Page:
THE prospect of a national strike that could bring the already limping UK grinding to a halt is another psychological blow to businesses and homes struggling to balance the books.

The call by Prime Minister Boris Johnson for Jacob Rees-Mogg to instigate a cull of 90,000 civil servant jobs, to return to 2016 numbers, prompted a strike threat from unions and a new wave of uncertainty for the country.

Once again, it’s not something that has to happen. Much like Brexit. Or Channel 4. It is something that has been manufactured. Created and championed by the current Conservative UK Government Cabinet.

With Mr Johnson looking as if he is careering headfirst towards inevitable catastrophe, the current Cabinet appears to be hell-bent on trashing anything and everything that gets in its way or that might help keep Big Dog in the job for another week or two.

It’s heartbreaking to watch once great institutions like the Passport Office and the Border service, previously pillars of reliability, reduced to dysfunctional departments in a flailing administration that now looks to be nought but a plaything of the privileged who have little use for its services.

HeraldScotland: The Public and Commercial Services union said: “Our members will not be the scapegoats for a failing Government.”The Public and Commercial Services union said: “Our members will not be the scapegoats for a failing Government.”

Businesses are already struggling as we move out of the pandemic, increasingly stymied by the ever-surfacing “unseen” Brexit barriers, an energy crisis being exacerbated by global unrest and cost-of-living turmoil complete with stagflation and recession dead ahead.

Liberal Democrat peer Baroness Hussein-Ece tweeted: “Trying to remember why we had fewer civil servants in 2016… We didn’t have the Brexit Dept. How many now work there?”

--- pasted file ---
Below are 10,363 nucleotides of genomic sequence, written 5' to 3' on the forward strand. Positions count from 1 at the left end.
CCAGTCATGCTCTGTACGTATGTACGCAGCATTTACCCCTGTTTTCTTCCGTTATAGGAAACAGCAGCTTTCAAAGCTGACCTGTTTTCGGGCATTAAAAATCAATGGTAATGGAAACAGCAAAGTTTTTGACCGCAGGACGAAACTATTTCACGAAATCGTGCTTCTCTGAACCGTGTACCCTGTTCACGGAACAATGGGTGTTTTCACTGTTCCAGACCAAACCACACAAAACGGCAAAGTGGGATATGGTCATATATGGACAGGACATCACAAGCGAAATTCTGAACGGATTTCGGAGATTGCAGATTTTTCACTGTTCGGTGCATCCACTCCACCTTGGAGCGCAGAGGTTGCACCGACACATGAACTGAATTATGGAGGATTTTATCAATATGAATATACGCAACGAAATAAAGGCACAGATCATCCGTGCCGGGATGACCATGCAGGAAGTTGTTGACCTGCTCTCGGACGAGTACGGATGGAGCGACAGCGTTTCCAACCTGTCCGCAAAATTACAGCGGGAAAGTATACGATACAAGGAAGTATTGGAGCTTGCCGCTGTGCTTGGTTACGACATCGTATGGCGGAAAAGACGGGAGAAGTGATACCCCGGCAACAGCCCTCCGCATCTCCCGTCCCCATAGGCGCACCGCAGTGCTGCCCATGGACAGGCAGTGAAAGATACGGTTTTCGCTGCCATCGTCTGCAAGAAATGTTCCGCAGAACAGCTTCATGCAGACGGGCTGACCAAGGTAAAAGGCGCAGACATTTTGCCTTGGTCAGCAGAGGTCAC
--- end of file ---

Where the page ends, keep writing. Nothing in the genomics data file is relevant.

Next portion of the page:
The move was derided by senior backbench Tory, Tobias Ellwood, as a dead-cat policy, or a distraction.

He tweeted: “I’m beginning to believe there’s a ‘Dead Cat Committee’ in No. 10 spewing out a regular drumbeat of sensationalist headlines.”

Mike Clancy, general secretary of the Prospect union, said the proposal represented "an outrageous act of vandalism on our public services."

"Through Brexit, and then the pandemic, we have never been more reliant in peace time on our civil service," he said.

Mr Rees-Mogg was given a free platform by Andrew Neil on his show on Channel 4 this week. Mr Neil feigned outrage, trotted out bluster, waved his hands in the air, but didn’t mention Brexit once. He didn’t even refer to Mr Rees-Mogg by his correct title, Minister for Brexit Opportunities and Government Efficiency.

Brexit has been trending on news social media platforms every day for a fortnight. Northern Ireland is in limbo because of Brexit. The trade war threat with Europe is because of Brexit. Some commentators predict Brexit’s impact on Northern Ireland could now be the catalyst that will bring the collapse of the Union.

So, lashings of theatrics from Mr Neil. Not so much in the way of scrutiny.

Meanwhile, there is an alternative narrative offered, points out business editor Ian McConnell in his Called to Account column this week.

“Nearly six years on from the Leave vote, the supposed opportunities of Brexit remain entirely conspicuous by their absence,” he writes.

Elsewhere, the struggles of an historic Scottish retailer this week hammered home the scale of the challenges facing the economy, deputy business editor Scott Wright opines.

Chancellor Rishi Sunak’s scope for avoiding putting a windfall tax on energy giants may be shrinking as calls intensify for the move, writes Mark Williamson.

Also this week, Kristy Dorsey focuses on the Glasgow studio pioneering sports video content at break-neck speed.

Which sectors are seeing the highest labour costs?